Imagine a conveyor belt upon which the circuit board travels, as it winds its way through the factory. It goes through machines that place hundreds of components, past banks of operators who add more delicate parts, and when it’s all assembled, one conveyor belt has a small gap in it. A bubbling tank of silvery liquid is beneath, and a thin stripe of this liquid is forced into the conveyor gap. As the circuit board passes over this knife as it’s called, the silver – solder – sticks to the components and thus creates the required electrical contact. It’s far faster than soldering each component by hand.

But herein lies the problem. There are the following variables to juggle to get it perfect:

  • The height of the knife. Too high and too much solder sticks or bubbles through the holes in the board, causing short circuits. Too low and not enough sticks, making the joints weak.
  • The temperature of the liquid. Too hot and it blisters the board or melts the glue that holds them, causing them to drift a fraction and miss the silver pads. Too low and it risks not adhering to the joints evenly.
  • The speed of the conveyor. Too fast and not enough coats the joints. Too slow and you risk scorching the board or putting too much solder on.
  • The variability of the previous processes – manual or automatic – that place the components. If the legs aren’t fully through the holes, there’s not enough component to stick the solder to, and the joint becomes susceptible to mechanical failure over time.

All these variables are tough to balance. Even if you get it just right, the machine that creates the solder knife goes out of alignment from time to time and causes quality issues. These might not be apparent immediately, but they can rear their heads in later life. In someone’s boiler, for instance.

eBay not to the rescue

There are a tonne of places online that’ll sell replacement circuit boards for a fraction of the retail cost. They recondition them and sell them on. You send yours in, they test it, and either repair it immediately or send you a replacement and put yours back in stock when it’s fixed for someone else. Some places even send you one out for a deposit then offer a refund when you swap and send the old one back.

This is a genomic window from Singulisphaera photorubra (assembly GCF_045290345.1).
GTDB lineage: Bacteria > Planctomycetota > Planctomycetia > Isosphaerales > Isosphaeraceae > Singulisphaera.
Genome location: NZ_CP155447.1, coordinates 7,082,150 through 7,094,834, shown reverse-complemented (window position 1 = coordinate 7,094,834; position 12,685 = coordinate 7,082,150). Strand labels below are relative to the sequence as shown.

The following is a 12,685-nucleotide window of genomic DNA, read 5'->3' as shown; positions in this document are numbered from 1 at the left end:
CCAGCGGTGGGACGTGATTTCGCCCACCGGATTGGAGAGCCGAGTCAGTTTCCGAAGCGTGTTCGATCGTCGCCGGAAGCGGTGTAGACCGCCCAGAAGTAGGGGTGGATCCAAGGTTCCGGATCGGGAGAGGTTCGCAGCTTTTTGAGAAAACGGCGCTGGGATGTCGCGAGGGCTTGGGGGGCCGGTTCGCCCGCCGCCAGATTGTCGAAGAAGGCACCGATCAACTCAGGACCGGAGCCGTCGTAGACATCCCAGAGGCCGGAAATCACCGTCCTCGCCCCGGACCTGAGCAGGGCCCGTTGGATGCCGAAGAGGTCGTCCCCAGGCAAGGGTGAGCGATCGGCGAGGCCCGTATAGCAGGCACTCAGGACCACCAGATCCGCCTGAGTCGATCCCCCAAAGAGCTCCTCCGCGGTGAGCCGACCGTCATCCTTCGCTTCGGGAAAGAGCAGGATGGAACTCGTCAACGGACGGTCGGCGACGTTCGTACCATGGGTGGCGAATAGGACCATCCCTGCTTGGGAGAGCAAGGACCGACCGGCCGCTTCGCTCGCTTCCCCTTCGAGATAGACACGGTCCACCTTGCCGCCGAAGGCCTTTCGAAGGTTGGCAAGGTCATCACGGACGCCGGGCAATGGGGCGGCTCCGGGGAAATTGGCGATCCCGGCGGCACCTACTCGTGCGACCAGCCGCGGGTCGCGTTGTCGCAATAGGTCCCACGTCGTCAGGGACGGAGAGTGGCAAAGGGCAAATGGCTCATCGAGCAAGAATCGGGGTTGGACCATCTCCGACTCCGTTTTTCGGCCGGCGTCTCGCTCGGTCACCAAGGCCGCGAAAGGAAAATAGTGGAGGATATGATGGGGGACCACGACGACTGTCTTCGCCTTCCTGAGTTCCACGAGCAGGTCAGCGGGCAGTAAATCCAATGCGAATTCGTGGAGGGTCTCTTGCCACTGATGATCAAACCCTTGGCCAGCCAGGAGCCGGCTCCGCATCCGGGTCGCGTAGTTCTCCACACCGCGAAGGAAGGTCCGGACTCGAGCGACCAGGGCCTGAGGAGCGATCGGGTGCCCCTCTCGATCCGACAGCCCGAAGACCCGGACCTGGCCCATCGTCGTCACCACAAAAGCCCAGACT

Could I find such a place? No. “Out of stock, sir” or “Which circuit board do you want? There are two.”

How was I supposed to know? The manual’s useless. No part numbers given anywhere. The online places I tried didn’t know which part I needed. I was blind. And stuck with a boiler that was possibly repairable and I didn’t want to throw away, but nobody could help.

Well, okay, one person could help and it wouldn’t cost a penny: me.

So, backed into a corner I didn’t want to be in, I took the thing apart. Slid the tray out housing the boards and looked at the top. The first thing I saw: brown discoloration on the top of the smaller (ignition) board around a couple of components. That’s always a bad sign. It smacks of sparking. Why do things spark? Because the joints are crappy. Why are they crappy? Dollars to doughnuts, it’s a faulty wave solder process.

What harm would it cause to take a look, right? I took some photographs just in case, unclipped the myriad cables and unscrewed the PCB, then wrestled the board out of its seat and turned it over. With a bright LED torch I inspected every single blob of solder, starting around the part of the board that was scorched. What did I find?

Dry joints.

Lots of dry joints.

They’re given away by a telltale little ring around the solder blob, partway up the slope where the silver has cracked slightly and the joint is therefore not sound. I lost count of the buggers but there must have been twenty at least; some more pronounced than others. Bad connection = sparking = intermittent fault. Probably.

So I fired up my soldering iron, reflowed every one I could find with some fresh solder and put the board back in its holder.

The boiler’s worked ever since, without a single issue.

Moral of the story? If you’re ever faced with intermittent faults like this, it often pays to get an opinion from someone whose expertise lie outside the comfort sphere of the expert who deals with the daily grind of the mechanical. Because after software, electrical circuits are the greatest bugbear of the modern appliance.